- Work in moderation. Though it is easy to excitedly begin big and bold, don’t overdo it. Set achievable goals that don’t tax your muscles or your time to the point of pain. Like exercise, gardening has no finish line. One season leads to the next. The idea is to enjoy the journey and gather your rewards along the way.
- Challenge your mind and your body. If you are intellectually engaged in the garden, you’re more likely to be fulfilled by it. Each season is different. Try new varieties. Research the history on how a vegetable came to be in America today. Lay out new garden plans each year. Research a pest or problem and figure out how to deal with it. Then take comfort in the fact that you’ll never know it all. Whether it’s your first season or your fortieth, there will always be something new to grow, learn, and do.
- Adapt your garden to your life. If you have difficulty bending, plant in raised beds or containers. If you have sore joints, choose tools with large, padded handles. If there are tasks that are difficult for you, such as turning the soil or bringing home a quantity of mulch, get help, and then do the work that you can enjoy.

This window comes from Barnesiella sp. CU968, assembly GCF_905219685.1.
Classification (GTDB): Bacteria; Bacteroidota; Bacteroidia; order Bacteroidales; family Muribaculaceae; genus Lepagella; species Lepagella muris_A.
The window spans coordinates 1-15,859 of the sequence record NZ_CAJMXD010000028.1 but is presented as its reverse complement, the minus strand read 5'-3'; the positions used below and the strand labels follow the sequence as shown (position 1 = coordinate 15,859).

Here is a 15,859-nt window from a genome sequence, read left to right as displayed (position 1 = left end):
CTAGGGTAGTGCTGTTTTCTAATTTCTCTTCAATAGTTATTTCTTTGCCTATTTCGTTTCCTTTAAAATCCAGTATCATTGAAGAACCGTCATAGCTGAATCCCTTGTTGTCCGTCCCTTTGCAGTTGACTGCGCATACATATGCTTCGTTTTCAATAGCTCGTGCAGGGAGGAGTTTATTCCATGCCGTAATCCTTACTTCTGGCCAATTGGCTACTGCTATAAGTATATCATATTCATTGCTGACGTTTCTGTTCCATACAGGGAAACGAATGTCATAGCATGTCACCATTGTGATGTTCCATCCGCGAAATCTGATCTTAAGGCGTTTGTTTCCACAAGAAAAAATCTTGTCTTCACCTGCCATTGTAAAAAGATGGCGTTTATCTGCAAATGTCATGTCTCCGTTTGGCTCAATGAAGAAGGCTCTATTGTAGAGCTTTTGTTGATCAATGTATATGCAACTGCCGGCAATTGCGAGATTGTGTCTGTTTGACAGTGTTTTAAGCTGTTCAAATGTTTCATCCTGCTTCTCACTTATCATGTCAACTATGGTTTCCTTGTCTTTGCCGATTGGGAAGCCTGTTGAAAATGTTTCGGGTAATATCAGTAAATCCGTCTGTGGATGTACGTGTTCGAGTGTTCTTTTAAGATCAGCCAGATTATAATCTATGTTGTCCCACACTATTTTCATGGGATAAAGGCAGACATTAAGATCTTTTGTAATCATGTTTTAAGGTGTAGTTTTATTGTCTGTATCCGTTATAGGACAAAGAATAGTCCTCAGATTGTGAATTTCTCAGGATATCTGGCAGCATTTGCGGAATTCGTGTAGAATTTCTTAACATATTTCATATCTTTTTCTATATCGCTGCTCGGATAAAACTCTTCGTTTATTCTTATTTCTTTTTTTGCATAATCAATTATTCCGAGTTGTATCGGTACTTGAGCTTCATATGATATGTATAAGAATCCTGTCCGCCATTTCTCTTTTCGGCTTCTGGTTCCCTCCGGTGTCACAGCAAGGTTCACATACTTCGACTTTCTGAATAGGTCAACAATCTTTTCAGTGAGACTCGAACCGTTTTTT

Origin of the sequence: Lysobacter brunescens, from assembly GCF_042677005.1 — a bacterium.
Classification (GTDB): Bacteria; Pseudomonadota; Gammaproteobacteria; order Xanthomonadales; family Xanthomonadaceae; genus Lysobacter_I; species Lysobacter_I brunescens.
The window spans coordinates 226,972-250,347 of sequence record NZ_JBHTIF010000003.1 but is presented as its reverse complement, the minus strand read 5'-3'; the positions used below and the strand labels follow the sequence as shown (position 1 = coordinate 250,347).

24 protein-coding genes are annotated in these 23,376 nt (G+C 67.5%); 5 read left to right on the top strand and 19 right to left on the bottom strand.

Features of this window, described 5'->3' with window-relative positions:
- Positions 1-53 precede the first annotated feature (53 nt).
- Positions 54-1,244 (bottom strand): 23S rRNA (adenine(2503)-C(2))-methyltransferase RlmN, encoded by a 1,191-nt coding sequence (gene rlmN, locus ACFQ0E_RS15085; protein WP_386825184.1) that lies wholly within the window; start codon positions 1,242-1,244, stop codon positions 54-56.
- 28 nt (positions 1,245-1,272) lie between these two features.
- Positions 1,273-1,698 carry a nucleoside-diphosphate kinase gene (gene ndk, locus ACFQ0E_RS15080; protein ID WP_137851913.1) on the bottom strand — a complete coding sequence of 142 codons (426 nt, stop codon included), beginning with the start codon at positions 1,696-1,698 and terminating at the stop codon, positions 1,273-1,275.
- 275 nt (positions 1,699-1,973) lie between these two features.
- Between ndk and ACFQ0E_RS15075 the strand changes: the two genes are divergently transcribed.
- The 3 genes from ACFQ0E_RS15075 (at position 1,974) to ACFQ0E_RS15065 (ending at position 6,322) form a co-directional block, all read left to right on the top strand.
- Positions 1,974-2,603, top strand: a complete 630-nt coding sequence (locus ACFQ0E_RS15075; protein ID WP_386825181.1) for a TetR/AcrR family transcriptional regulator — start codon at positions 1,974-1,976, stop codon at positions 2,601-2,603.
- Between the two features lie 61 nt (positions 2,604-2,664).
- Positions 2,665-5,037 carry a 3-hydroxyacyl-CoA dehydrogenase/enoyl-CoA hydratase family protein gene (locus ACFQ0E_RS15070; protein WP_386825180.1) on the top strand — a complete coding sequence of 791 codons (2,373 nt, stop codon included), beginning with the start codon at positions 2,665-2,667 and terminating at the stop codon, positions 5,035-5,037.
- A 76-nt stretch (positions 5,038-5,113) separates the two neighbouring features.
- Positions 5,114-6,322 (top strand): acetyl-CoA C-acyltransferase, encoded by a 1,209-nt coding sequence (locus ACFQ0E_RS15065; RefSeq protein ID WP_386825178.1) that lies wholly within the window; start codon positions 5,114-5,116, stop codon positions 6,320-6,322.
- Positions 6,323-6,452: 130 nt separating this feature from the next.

- Be optimistic. Try a new plant or variety each season. If a plant dies or doesn’t grow as it should this season, there’s always next year. Research, learn, and look forward to applying the lesson the next time.
- Be creative. Vegetable gardens are particularly fun because they are replanted often, sometimes three or more times each year. Think of fun ways to make a trellis for tomatoes and cucumbers, arrange your veggies in an ornamental pattern, and mix in flowers with your vegetables to use as table decorations or garnishes.
- Be social. Gardeners learn from one another. Sign up for a gardening class. Volunteer at a local botanical garden. Rent a plot in a community garden. Visit other gardeners and invite them to visit you. Get online to share and learn; many social media sites are fantastic resources for virtually visiting any garden or sharing recipes.
- Relax. Time spent weeding or doing other mindless chores is a great time to work out frustration, daydream, and problem-solve. Many gardeners find that working with their hands frees their minds.
Optimism and creativity are essential to positively maintaining your garden.
Photo: Oxmoor House